We often think of memory as involving storing stuff in the brain or mind, but that's just a metaphor. In a very real sense, there is "nothing" in the mind, no thing that is except relationships (as the linguist Hjelmslev once said). It is difficult to describe something so complex, fluid, and ever-changing as these knowledge-relationships we have. We psychologists have drawn a little inspiration from linguistics, and as long as we remember that we are talking metaphorically, we have a nice model of the mind... When we use these linguistic models, we talk about our cognitive structure (or our construction system), and the components or "basic building blocks” of this cognitive structure we call concepts (or constructs, contrasts, dimensions, categories...). Concepts are ways we have of organizing what we have learned from our experiences. Concepts treat a variety of experiences as equivalent in some way: It could be features or qualities these experiences have in common, or their general similarity to some "prototype," or some way in which we, the conceptualizers, relate to the experiences – something like Gibson's affordances. Birds’ feathers are an example of a feature. Coins are gold or silver colored – this is a quality of theirs. A robin or a sparrow are more prototypical birds – ostriches and penguins are not so obvious. A chair is anything we use to sit upon (something that affords sitting-upon). Please note that these concepts need not be verbal: A cat knows the difference between the expensive cat food and the cheap stuff, yet can't tell you about it; an infant knows who mommy is, long before he or she can say the word; wild animals contrast safe areas and dangerous ones, etc. Even adult humans sometimes "just know" without being about to say: What is it about that person that you like or dislike? It may be quite difficult to put into words. Concepts don't just float around independently, either. We interrelate and organize them. For example, we can define some category of things by combining various concepts: "Women are adult female human beings." Or we can go a step further and organize things into taxonomies, those treelike structures we come across in biology: A Siamese is a kind of cat, which is a kind of carnivore, which is a kind of mammal, which is a kind of vertebrate... Both of these – definitions and taxonomies – are contained in what is called semantic memory*.
* Image: Collins, A.M. And Quillian, M.R. (1969). Retrieval Time from Semantic Memory. Journal of Verbal Learning and Verbal Behavior, 8 (2) 240-247. 101 | 107 © Copyright 2002 - 2006 Dr. C. George Boeree

Dr. C. George Boeree: General Psychology (1)

Or we can put contrasts into structures that involve steps one must take, as well as definitions, like rules. These are often called schemas or scripts. You can find explicit examples in books about card games, etiquette, or grammar; but you know quite a few rule systems yourself, even if they have become so automatic as to be nearly unconscious! You know how to drive a car, play rugby, ride a bike, hammer a nail, and so on, without giving them much thought. All of these skills, rules, schemas, and scripts are included in what is called procedural memory. Not all organization of contrasts are so tightly structured. We can describe something: "Women are delicate." As the example is intended to suggest, descriptions, as opposed to definitions, don't necessarily have to be true! Beliefs are similar to, but looser than, taxonomies. They don't have to be true, either. Whereas birds definitely (i.e. by definition) are vertebrates and have feathers, it is only a belief that says they all fly – you could be wrong! Stereotypes are examples of beliefs; so are opinions. But some beliefs are so strongly held that we see them as definite. This is a common cause for arguments – and wars! There are also narratives – the stories we have in our minds. These are temporal, like rules, but are amazingly flexible. They can be a matter of remembered personal experiences, or memorized history lessons, or pure fiction. I have a suspicion that these contribute greatly to our sense of identity, and that animals don't have them to the degree we do. This is called episodic memory.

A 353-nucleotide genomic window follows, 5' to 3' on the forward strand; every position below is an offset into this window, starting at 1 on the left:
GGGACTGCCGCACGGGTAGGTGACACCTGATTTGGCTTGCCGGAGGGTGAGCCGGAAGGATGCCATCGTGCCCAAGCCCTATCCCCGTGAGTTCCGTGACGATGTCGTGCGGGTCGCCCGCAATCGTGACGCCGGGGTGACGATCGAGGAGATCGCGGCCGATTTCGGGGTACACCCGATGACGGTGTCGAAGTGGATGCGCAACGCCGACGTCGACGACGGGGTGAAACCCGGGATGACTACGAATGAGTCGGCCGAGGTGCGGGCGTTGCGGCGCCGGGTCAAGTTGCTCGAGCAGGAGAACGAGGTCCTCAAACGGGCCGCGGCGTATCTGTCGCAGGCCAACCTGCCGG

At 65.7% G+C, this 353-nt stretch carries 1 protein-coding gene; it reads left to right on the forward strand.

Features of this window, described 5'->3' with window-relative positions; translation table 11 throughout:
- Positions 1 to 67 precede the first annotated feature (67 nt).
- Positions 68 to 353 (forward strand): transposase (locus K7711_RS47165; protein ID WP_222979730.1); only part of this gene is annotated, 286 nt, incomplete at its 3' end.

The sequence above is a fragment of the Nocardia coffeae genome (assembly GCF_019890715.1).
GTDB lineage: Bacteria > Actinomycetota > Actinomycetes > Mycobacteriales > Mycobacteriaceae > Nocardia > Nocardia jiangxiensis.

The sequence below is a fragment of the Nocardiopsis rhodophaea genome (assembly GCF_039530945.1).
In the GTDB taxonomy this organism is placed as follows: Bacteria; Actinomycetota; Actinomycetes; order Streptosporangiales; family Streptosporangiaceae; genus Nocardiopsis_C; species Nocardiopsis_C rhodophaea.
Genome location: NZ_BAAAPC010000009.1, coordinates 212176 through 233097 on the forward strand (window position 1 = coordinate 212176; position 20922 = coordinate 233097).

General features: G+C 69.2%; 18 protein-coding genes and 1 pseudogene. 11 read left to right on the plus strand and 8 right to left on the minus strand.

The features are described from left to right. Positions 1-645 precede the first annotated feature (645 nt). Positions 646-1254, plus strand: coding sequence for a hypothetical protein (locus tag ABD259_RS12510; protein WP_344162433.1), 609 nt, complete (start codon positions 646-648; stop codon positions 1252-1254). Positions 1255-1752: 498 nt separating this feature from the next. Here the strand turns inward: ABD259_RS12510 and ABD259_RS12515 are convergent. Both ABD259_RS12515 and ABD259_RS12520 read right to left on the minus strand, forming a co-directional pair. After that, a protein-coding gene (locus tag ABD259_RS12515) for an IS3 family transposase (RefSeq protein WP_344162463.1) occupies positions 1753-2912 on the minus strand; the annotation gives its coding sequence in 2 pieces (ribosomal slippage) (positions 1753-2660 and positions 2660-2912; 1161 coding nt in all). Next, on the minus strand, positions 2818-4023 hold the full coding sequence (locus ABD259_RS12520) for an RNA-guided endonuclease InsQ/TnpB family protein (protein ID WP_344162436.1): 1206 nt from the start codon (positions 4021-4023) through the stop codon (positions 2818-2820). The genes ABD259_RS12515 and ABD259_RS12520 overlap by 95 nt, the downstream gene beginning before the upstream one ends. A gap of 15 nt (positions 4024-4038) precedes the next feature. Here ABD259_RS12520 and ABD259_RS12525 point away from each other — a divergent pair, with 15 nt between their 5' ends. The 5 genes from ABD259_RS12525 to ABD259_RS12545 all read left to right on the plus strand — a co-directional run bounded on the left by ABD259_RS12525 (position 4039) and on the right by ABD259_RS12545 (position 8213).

The Brain
Memory clearly involves physical changes in the brain – most likely some kind of facilitation at the synapse: Repeated experiences increase the efficiency of certain synapses by "pulling” receptor sites and axon endings closer together, as well as making the receptor neuron more sensitive over the long run. This is called long term potentiation. Procedural memory often involves the cerebellum, which makes sense in that many of our rule systems involve movement. This may explain infantile amnesia – the fact that most of us cannot remember much that happened before our second birthday: If these early memories are mostly procedural, they may not be easily available to "higher" parts of the brain. Both semantic and episodic memory involve the hippocampus. The hippocampus seems to be involved in short term or working memory, and seems to be responsible for the transfer the information to the cerebral cortex, which is clearly the locus of most of our long term memory. If there is damage to the hippocampus, we have trouble developing new semantic and episodic memories. If the damage is to the left half of the hippocampus, it is verbal memory that is most affected. If the damage is to the right half, it is spatial memory that is affected. The hippocampus is also a part of the limbic system, and as such it shows why there is such a powerful relationship between emotional situations and strong memories. Exceptionally clear memories of emotional events, ones that have a near-photographic quality, are know as flashbulb memories.